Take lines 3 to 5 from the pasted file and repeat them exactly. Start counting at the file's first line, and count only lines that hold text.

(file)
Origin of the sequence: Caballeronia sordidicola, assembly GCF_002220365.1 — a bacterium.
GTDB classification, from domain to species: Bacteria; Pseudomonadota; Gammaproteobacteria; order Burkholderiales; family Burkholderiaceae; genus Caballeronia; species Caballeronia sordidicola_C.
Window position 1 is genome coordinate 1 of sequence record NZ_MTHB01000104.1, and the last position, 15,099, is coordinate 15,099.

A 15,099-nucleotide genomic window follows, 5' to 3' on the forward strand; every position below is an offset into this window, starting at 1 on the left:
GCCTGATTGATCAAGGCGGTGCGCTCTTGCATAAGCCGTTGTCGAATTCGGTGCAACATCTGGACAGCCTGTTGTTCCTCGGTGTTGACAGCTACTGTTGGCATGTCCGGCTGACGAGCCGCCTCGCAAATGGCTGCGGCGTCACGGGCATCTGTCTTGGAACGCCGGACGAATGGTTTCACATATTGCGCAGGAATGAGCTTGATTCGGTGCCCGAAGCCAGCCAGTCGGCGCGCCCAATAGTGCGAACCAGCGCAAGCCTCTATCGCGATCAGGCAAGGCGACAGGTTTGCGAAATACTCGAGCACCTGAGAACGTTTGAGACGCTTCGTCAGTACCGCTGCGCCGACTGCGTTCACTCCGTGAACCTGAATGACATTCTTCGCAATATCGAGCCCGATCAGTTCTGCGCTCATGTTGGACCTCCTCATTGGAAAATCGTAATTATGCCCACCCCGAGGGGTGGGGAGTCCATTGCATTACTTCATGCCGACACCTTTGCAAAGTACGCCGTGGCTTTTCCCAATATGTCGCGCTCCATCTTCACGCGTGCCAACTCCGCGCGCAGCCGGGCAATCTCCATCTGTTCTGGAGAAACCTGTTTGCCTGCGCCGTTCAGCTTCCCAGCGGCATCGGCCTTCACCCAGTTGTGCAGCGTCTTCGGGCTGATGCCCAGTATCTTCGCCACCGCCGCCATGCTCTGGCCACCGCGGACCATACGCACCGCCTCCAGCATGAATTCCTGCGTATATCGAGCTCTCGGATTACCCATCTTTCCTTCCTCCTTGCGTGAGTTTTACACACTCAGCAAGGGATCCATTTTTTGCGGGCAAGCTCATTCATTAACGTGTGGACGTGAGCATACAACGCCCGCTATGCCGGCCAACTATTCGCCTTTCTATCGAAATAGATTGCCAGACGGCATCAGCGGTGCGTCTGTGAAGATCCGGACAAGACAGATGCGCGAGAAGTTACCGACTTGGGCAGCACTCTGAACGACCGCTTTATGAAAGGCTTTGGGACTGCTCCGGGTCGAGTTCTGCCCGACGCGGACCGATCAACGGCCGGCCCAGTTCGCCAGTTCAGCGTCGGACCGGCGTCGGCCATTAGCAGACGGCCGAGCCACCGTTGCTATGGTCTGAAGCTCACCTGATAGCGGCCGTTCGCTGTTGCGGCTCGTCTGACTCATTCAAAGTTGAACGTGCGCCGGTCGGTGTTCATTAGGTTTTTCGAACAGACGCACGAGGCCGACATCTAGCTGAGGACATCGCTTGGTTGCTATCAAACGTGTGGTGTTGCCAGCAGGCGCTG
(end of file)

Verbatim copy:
Window position 1 is genome coordinate 1 of sequence record NZ_MTHB01000104.1, and the last position, 15,099, is coordinate 15,099.

A 15,099-nucleotide genomic window follows, 5' to 3' on the forward strand; every position below is an offset into this window, starting at 1 on the left:
GCCTGATTGATCAAGGCGGTGCGCTCTTGCATAAGCCGTTGTCGAATTCGGTGCAACATCTGGACAGCCTGTTGTTCCTCGGTGTTGACAGCTACTGTTGGCATGTCCGGCTGACGAGCCGCCTCGCAAATGGCTGCGGCGTCACGGGCATCTGTCTTGGAACGCCGGACGAATGGTTTCACATATTGCGCAGGAATGAGCTTGATTCGGTGCCCGAAGCCAGCCAGTCGGCGCGCCCAATAGTGCGAACCAGCGCAAGCCTCTATCGCGATCAGGCAAGGCGACAGGTTTGCGAAATACTCGAGCACCTGAGAACGTTTGAGACGCTTCGTCAGTACCGCTGCGCCGACTGCGTTCACTCCGTGAACCTGAATGACATTCTTCGCAATATCGAGCCCGATCAGTTCTGCGCTCATGTTGGACCTCCTCATTGGAAAATCGTAATTATGCCCACCCCGAGGGGTGGGGAGTCCATTGCATTACTTCATGCCGACACCTTTGCAAAGTACGCCGTGGCTTTTCCCAATATGTCGCGCTCCATCTTCACGCGTGCCAACTCCGCGCGCAGCCGGGCAATCTCCATCTGTTCTGGAGAAACCTGTTTGCCTGCGCCGTTCAGCTTCCCAGCGGCATCGGCCTTCACCCAGTTGTGCAGCGTCTTCGGGCTGATGCCCAGTATCTTCGCCACCGCCGCCATGCTCTGGCCACCGCGGACCATACGCACCGCCTCCAGCATGAATTCCTGCGTATATCGAGCTCTCGGATTACCCATCTTTCCTTCCTCCTTGCGTGAGTTTTACACACTCAGCAAGGGATCCATTTTTTGCGGGCAAGCTCATTCATTAACGTGTGGACGTGAGCATACAACGCCCGCTATGCCGGCCAACTATTCGCCTTTCTATCGAAATAGATTGCCAGACGGCATCAGCGGTGCGTCTGTGAAGATCCGGACAAGACAGATGCGCGAGAAGTTACCGACTTGGGCAGCACTCTGAACGACCGCTTTATGAAAGGCTTTGGGACTGCTCCGGGTCGAGTTCTGCCCGACGCGGACCGATCAACGGCCGGCCCAGTTCGCCAGTTCAGCGTCGGACCGGCGTCGGCCATTAGCAGACGGCCGAGCCACCGTTGCTATGGTCTGAAGCTCACCTGATAGCGGCCGTTCGCTGTTGCGGCTCGTCTGACTCATTCAAAGTTGAACGTGCGCCGGTCGGTGTTCATTAGGTTTTTCGAACAGACGCACGAGGCCGACATCTAGCTGAGGACATCGCTTGGTTGCTATCAAACGTGTGGTGTTGCCAGCAGGCGCTG